Navigating Global Data Governance

On Monday 14 January, techUK held a briefing exploring how data governance is managed in companies that operate in a global context.

Speakers included

  • Dyann Heward-Mills, CEO, HewardMills Ltd (A global DPO service headquartered in the UK)
  • Gerard Chan, Vice-President, Legal, Symantec
  • Deahne Baker, Senior Legal Counsel, Marken
  • Kasey Chappelle, DPO, GoCardless

The panel had a wide ranging discussion looking at:

  • The various data governance frameworks and standards being considered and implemented by Data Protectin Officer’s (DPOs), Chief Privacy Officer’s and Privacy Offices;
  • The cross-functional and operational challenges faced globally by organisations and measures taken to overcome them; and
  • Tips on best practice steps required to put your organisation in a defensible position and to leverage good data governance as a market advantage.

Key takeaways

Key challenges and the role of DPOs

Speakers discussed the common challenges faced by DPOs across all organisations. These included:

  • Understanding what data organisations hold, where it sits and where it might go;
  • The challenges around understanding and utilising data from various different legacy systems; and
  • Mitigating against known risk; when escalating a problem is appropriate.

It was agreed that a competent DPO will not just have a good understanding of data flows within a company, but put in place a system by which processes can be implemented around key data checkpoints.

Some attendees suggested that a lot of people see the role of a DPO as inward-facing, however the panel agreed that they should have a key outward facing role, engaging with relevant authorities and organisations. This is in order to ensure good understanding of current trends in regulation and forthcoming changes. It was suggested that an engagement with an external DPO service offers benefits in this regard as DPOs that simultaneously work with a number of organisations will have a more complete understanding of how regulation can be (and is being) applied across sectors.

All speakers agreed that every DPO should look to engage with regulators regularly whether or not they have breaches.

Beyond compliance – implementing data strategies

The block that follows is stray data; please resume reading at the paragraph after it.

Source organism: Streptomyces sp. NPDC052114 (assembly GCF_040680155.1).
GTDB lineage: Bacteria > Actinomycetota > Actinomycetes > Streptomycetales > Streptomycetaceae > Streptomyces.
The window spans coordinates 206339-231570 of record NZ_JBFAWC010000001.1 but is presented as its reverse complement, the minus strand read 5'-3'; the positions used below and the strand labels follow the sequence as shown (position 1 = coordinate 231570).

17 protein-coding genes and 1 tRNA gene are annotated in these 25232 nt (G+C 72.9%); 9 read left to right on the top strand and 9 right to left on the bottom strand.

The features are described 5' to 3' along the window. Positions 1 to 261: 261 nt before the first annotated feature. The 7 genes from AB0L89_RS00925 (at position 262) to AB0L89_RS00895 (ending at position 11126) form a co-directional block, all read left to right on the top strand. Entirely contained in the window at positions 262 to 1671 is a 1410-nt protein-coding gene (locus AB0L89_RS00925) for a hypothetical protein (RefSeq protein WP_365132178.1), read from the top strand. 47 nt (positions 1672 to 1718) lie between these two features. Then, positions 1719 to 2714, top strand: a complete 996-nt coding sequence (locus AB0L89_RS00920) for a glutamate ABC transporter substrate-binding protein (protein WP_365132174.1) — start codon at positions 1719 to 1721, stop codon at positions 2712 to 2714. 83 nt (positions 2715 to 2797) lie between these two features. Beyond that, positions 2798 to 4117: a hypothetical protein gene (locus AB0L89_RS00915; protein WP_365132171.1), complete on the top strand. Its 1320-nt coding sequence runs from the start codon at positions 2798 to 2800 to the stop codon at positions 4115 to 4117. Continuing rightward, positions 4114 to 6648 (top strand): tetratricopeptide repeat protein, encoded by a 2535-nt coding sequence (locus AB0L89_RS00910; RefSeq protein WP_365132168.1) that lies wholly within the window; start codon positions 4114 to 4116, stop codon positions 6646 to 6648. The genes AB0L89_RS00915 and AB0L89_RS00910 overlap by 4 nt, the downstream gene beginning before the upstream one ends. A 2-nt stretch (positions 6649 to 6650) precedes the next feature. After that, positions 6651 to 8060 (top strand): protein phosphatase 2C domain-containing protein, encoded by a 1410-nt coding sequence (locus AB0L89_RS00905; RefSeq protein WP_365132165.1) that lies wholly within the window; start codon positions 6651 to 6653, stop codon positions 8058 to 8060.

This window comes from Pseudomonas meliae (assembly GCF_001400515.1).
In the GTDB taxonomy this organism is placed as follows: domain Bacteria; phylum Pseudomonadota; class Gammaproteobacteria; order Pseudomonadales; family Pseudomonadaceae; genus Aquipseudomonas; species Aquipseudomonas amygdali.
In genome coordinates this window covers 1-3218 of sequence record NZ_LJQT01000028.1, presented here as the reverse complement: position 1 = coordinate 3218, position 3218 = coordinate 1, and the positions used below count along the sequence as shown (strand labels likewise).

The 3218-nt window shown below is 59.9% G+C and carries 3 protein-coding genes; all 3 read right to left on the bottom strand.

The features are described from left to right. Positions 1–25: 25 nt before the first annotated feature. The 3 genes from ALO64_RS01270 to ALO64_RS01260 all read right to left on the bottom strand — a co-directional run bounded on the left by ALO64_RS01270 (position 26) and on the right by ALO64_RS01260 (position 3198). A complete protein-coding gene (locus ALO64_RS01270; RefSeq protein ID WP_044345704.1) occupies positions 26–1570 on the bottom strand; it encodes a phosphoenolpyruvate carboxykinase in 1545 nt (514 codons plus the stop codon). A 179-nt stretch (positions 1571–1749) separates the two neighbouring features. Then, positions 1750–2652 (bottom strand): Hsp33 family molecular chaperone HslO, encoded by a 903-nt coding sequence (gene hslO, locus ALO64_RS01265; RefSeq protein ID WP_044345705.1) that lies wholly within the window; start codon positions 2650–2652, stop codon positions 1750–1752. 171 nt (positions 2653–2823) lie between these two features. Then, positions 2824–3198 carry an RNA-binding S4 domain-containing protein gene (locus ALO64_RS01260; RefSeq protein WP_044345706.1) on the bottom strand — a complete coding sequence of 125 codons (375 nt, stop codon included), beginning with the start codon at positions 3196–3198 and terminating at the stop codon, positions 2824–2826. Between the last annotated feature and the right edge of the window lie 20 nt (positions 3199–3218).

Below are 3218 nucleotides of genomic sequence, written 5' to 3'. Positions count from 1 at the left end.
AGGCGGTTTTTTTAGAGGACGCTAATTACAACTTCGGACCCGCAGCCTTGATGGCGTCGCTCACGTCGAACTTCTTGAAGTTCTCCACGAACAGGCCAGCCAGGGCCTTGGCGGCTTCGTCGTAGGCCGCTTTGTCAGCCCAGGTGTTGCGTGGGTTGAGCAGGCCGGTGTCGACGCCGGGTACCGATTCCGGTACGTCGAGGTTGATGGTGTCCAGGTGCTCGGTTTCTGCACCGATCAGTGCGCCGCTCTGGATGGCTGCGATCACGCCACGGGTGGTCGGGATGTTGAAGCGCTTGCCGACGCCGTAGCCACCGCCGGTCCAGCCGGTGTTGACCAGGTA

One key area for discussion was how data governance was not just about data protection and following regulations. Whilst compliance with a myriad of international regulations should be a key aim for any organisation, it should not be the start and end point of a company’s data strategy. Many in the room argued that the General Data Protection Regulation (GDPR), for example, has overemphasised the importance of complying with legal regulations, whereas the fundamentals of data governanceare more important. Speakers agreed that putting in place a strategy which focuses on privacy by design would in fact lead to compliance, whilst at the same time creating an internal framework for good data governance. Furthermore, it was agreed that the majority of international agreements have broadly similar goals, and as such working towards compliance with one will help with others too.

Some speakers outlined how they are approaching this within theirown organisations, with one example being the creation of a Privacy Operating Model. This has seen the creation of a network of ambassadors created amongst a range of employees, who can then flag and filter issues up the chain to the legal and senior management team. It was stressed, however, that each organisation is different and that developing a culture that respects privacy is most significant. What works for one company won’t necessarily work for another.

Effective operations and improving company cultures

Speakers agreed that implementing processes within an organisation to protect and safeguard data are important but also that over emphasising this can lead to a cumbersome and ineffective strategy. Too much process can mean that data privacy becomes a tick box exercise for employees. Processes cannot be as simple a form to fill in or an email to send but something which employees can understand and engage with, seeing the value to both their role and the wider organisation. Ensuring that employees get to that stage is another key aspect of the DPO role.

Where data functions sit within an organisation will also be a variable depending on the company’s purpose, scale and capability. Scale is often an important factor for those companies trading internationally in different regions and jurisdictions as it will often allow for a high capability but at the same time a larger degree of complexity. Here senior leaders should be looking to ensure a relevant and effective team has oversight of the entire organisation rather than placing responsibilities into siloes.

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